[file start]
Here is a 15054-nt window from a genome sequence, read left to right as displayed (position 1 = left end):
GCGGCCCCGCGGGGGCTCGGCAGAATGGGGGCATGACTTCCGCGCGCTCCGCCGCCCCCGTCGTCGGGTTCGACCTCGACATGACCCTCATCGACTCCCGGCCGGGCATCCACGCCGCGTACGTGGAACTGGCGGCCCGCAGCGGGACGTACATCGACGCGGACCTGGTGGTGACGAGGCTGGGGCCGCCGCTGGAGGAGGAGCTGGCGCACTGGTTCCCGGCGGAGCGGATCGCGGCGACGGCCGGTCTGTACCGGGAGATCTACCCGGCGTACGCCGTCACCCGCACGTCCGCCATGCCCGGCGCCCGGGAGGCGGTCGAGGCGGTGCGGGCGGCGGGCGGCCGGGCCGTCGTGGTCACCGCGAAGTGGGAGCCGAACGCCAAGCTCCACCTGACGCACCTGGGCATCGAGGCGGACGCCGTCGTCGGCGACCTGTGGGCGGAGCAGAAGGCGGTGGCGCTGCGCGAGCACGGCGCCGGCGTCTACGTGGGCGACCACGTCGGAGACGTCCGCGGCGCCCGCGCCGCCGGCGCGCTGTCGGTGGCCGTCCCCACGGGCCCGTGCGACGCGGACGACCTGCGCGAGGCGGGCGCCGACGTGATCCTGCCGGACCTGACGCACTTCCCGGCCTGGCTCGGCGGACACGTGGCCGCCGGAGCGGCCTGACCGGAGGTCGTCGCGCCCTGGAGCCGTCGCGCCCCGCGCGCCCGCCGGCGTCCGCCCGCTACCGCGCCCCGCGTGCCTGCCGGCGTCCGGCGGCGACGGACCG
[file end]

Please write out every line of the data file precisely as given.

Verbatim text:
Here is a 15054-nt window from a genome sequence, read left to right as displayed (position 1 = left end):
GCGGCCCCGCGGGGGCTCGGCAGAATGGGGGCATGACTTCCGCGCGCTCCGCCGCCCCCGTCGTCGGGTTCGACCTCGACATGACCCTCATCGACTCCCGGCCGGGCATCCACGCCGCGTACGTGGAACTGGCGGCCCGCAGCGGGACGTACATCGACGCGGACCTGGTGGTGACGAGGCTGGGGCCGCCGCTGGAGGAGGAGCTGGCGCACTGGTTCCCGGCGGAGCGGATCGCGGCGACGGCCGGTCTGTACCGGGAGATCTACCCGGCGTACGCCGTCACCCGCACGTCCGCCATGCCCGGCGCCCGGGAGGCGGTCGAGGCGGTGCGGGCGGCGGGCGGCCGGGCCGTCGTGGTCACCGCGAAGTGGGAGCCGAACGCCAAGCTCCACCTGACGCACCTGGGCATCGAGGCGGACGCCGTCGTCGGCGACCTGTGGGCGGAGCAGAAGGCGGTGGCGCTGCGCGAGCACGGCGCCGGCGTCTACGTGGGCGACCACGTCGGAGACGTCCGCGGCGCCCGCGCCGCCGGCGCGCTGTCGGTGGCCGTCCCCACGGGCCCGTGCGACGCGGACGACCTGCGCGAGGCGGGCGCCGACGTGATCCTGCCGGACCTGACGCACTTCCCGGCCTGGCTCGGCGGACACGTGGCCGCCGGAGCGGCCTGACCGGAGGTCGTCGCGCCCTGGAGCCGTCGCGCCCCGCGCGCCCGCCGGCGTCCGCCCGCTACCGCGCCCCGCGTGCCTGCCGGCGTCCGGCGGCGACGGACCG